Andy Westlake investigates Olympus’s innovative new flagship camera: a pro-focused, rapid-shooting Micro Four Thirds powerhouse
Olympus OM-D E-M1X: Performance
Put the E-M1X to work shooting fast-moving subjects, and you’ll quickly find that it’s an extremely accomplished camera that’s capable of turning out great-looking images shot after shot. Like most mirrorless models it takes a second or so to start up, but from then on it’s as fast and responsive as you could hope for. It’s just worth bearing in mind how easy it is to eat up the buffer and card space when shooting at high frame rates, especially when recording raw files.
Typically for Olympus, though, JPEG files are superb, with excellent colour and well-judged exposure. Indeed there are few cameras with which I’d be more confident turning off raw recording. The only real caveat is over-aggressive noise reduction smearing away fine detail, and there’s a strong case for setting the Noise Filter to Low if you want to make large prints. It’s also crucial to shoot at larger apertures than you’d use with larger formats, to avoid diffraction blurring. In my experience, this isn’t remotely a problem with Olympus’s high-end PRO lenses, which deliver great results at all apertures and focus distances.
One area where the E-M1X does indisputably lag behind its larger-sensored peers is dynamic range. It’s simply not possible to pull as much detail out of shadow regions of the frame when processing raw, before seeing noise rear its ugly head. But this has to be kept in context – there’s still decent leeway for manipulating an image. In the example below I pulled a couple of stops extra detail up from the shadows, and while noise is becoming quite visible in the darkest tones, it’s certainly not spoiling the image.
Battery life is exceptional, especially in burst mode. For example, shooting motorsports at 10fps with the mechanical shutter, I managed over 3400 frames without even touching the second battery; using the electronic shutter I managed well over 5000. You’d need a serious day’s shooting to get through both batteries.
Olympus OM-D E-M1X: In-body stabilisation
As we’ve come to expect from Olympus, the E-M1X’s in-body stabilisation is truly phenomenal. It’s possible to routinely shoot hand-held exposures way longer than you’d believe possible, even into multiple seconds. This works with any lens you can fit onto the camera, but you’ll get the very best results with Olympus’s optically-stabilised lenses, the M.Zuiko 12-100mm F4 IS Pro and the M.Zuiko 300mm F4 IS Pro.
It’s easy to think that image stabilisation is just to avoid camera shake, but it can be used much more creatively than that. In the example above, I specifically used it to obtain a relatively long shutter speed to blur the moving water. In this case, 1/13sec at 132mm equivalent counts as approximately four stops stabilisation.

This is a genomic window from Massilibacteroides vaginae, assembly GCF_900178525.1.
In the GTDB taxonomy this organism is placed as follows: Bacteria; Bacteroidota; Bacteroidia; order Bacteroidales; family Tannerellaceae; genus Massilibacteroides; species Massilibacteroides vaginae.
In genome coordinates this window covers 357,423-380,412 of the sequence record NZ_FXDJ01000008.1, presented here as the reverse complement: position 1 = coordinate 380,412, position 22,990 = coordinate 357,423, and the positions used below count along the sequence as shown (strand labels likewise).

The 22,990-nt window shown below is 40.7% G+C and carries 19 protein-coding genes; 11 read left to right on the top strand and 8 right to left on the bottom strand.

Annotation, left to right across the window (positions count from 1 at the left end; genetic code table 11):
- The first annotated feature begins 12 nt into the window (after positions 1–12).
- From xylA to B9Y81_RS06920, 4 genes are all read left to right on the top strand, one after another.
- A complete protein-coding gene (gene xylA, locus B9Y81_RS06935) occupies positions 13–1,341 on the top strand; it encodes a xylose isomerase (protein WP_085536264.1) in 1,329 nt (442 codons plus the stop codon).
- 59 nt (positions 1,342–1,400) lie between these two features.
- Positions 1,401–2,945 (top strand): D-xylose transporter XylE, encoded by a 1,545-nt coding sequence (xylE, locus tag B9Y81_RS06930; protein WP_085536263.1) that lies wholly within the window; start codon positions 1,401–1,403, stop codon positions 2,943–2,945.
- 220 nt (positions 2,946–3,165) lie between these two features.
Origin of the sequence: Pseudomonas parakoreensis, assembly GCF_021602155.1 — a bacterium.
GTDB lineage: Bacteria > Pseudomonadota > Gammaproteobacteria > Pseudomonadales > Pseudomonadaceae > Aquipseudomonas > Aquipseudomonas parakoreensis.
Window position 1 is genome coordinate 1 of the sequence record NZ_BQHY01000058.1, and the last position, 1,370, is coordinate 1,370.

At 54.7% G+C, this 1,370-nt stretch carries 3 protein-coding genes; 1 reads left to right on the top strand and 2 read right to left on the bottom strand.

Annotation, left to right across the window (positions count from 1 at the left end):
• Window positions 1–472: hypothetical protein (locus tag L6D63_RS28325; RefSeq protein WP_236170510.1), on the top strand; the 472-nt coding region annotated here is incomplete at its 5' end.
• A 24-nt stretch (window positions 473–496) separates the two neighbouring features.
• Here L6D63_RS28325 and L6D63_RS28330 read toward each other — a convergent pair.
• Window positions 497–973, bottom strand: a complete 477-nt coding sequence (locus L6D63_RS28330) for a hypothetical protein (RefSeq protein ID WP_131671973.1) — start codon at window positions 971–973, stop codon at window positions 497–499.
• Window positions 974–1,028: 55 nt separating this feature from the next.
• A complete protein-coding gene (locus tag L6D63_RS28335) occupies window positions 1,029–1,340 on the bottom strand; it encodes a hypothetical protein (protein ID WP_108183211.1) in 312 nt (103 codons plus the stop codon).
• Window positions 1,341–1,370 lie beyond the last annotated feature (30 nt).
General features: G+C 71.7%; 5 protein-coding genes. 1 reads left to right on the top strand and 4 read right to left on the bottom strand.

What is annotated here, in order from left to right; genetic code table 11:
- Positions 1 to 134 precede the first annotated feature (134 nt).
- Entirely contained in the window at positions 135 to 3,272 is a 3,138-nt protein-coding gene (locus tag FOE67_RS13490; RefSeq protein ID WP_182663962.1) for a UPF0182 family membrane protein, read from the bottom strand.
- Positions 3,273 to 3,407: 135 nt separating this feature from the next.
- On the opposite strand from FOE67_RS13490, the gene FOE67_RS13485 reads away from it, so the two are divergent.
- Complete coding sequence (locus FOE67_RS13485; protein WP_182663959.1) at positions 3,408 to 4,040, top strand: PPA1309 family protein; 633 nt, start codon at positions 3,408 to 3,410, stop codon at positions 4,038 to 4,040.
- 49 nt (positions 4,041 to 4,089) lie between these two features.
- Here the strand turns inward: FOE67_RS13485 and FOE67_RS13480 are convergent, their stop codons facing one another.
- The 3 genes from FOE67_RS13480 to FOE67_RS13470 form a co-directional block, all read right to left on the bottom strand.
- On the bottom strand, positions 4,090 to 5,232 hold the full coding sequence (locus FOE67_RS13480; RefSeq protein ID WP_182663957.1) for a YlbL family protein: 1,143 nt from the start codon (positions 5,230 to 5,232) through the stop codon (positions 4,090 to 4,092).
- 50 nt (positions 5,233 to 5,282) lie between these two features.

Of course you can use the IBIS to shoot long exposures. This shot of the Painted Hall at Greenwich is 1.6 seconds, hand-held: there are very few other cameras where you’d get away with that. However I also noticed such long exposures can give very odd artefacts towards the edge of the frame with wideangle lenses such as the M.Zuiko 7-14mm F2.8 Pro.
Olympus OM-D E-M1X: Live ND
New to the E-M1X is a Live ND function that can be used for shooting long exposures equivalent to using neutral-density filters from 1 to 5 stops, with the effect previewed in the viewfinder. It’s only available in manual-exposure mode, and while it’s probably best used with the camera on a tripod, this isn’t always essential. It works by shooting a series of short exposures, then aligning them and averaging anything that’s moved.
Live ND works well, and means you no longer have to stop down to resolution-sapping small apertures to shoot long exposures. In the sample above I used it blur the waterfall, while combining it with the high-contrast black & white Dramatic Tone II Art Filter to liven up a dull grey day. However with a maximum of 5 stops effect, it’s not yet a substitute for the really deep ND filters that are fashionable among landscape shooters.
Olympus OM-D E-M1X: Hand-held multi-shot
Olympus was one of the first to introduce a high-resolution multi-shot mode, exploiting the in-body stabilisation unit to deliver full-colour sampling at each pixel location. Until now it’s been strictly a tripod-based mode, but on the E-M1X Olympus has added a version for hand-held shooting, which outputs 40MP JPEGs.
Hand-held mode actually works on a completely different principle, taking 16 frames in rapid succession which are processed using conventional Bayer interpolation. It then uses the tiny sub-pixel differences between them to produce a higher-resolution image. Its main practical drawback is that the processing time is painfully long, with the camera locking up completely for 13 seconds.
It certainly works, though; 40MP JPEG files look very soft at the pixel level, but if you down-sample them to 20MP and compare to conventional single-shot images, they show visibly more fine detail. Unsurprisingly though, the mode still has problems dealing with subjects that move while it’s recording the exposures.
You can clearly see the difference in the comparison above. Detail is much better defined in the multi-shot version of this pair of images, taken just seconds apart. But you can also see ghosting from a man walking through the frame in the multi-shot version. Even so, it’s easily the most practical implementation of this feature to date, and clearly works better than the version found on the Pentax K-1 Mark II.